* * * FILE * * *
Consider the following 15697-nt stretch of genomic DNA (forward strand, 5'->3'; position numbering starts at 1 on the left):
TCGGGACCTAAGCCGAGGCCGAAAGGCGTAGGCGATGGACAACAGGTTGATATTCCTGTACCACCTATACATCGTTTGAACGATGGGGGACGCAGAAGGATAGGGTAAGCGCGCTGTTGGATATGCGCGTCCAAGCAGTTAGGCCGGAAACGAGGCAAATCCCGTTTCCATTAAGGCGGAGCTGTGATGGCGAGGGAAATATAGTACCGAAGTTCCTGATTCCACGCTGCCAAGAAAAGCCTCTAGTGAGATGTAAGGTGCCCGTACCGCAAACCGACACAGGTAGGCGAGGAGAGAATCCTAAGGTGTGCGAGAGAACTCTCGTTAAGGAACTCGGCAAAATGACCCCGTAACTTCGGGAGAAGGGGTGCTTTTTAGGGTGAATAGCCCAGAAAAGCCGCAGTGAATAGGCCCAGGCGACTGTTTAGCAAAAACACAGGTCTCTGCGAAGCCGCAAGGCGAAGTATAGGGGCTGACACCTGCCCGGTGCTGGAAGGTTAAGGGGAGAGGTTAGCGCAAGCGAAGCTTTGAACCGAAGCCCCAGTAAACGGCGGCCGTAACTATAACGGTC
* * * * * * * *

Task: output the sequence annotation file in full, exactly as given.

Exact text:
Consider the following 15697-nt stretch of genomic DNA (forward strand, 5'->3'; position numbering starts at 1 on the left):
TCGGGACCTAAGCCGAGGCCGAAAGGCGTAGGCGATGGACAACAGGTTGATATTCCTGTACCACCTATACATCGTTTGAACGATGGGGGACGCAGAAGGATAGGGTAAGCGCGCTGTTGGATATGCGCGTCCAAGCAGTTAGGCCGGAAACGAGGCAAATCCCGTTTCCATTAAGGCGGAGCTGTGATGGCGAGGGAAATATAGTACCGAAGTTCCTGATTCCACGCTGCCAAGAAAAGCCTCTAGTGAGATGTAAGGTGCCCGTACCGCAAACCGACACAGGTAGGCGAGGAGAGAATCCTAAGGTGTGCGAGAGAACTCTCGTTAAGGAACTCGGCAAAATGACCCCGTAACTTCGGGAGAAGGGGTGCTTTTTAGGGTGAATAGCCCAGAAAAGCCGCAGTGAATAGGCCCAGGCGACTGTTTAGCAAAAACACAGGTCTCTGCGAAGCCGCAAGGCGAAGTATAGGGGCTGACACCTGCCCGGTGCTGGAAGGTTAAGGGGAGAGGTTAGCGCAAGCGAAGCTTTGAACCGAAGCCCCAGTAAACGGCGGCCGTAACTATAACGGTC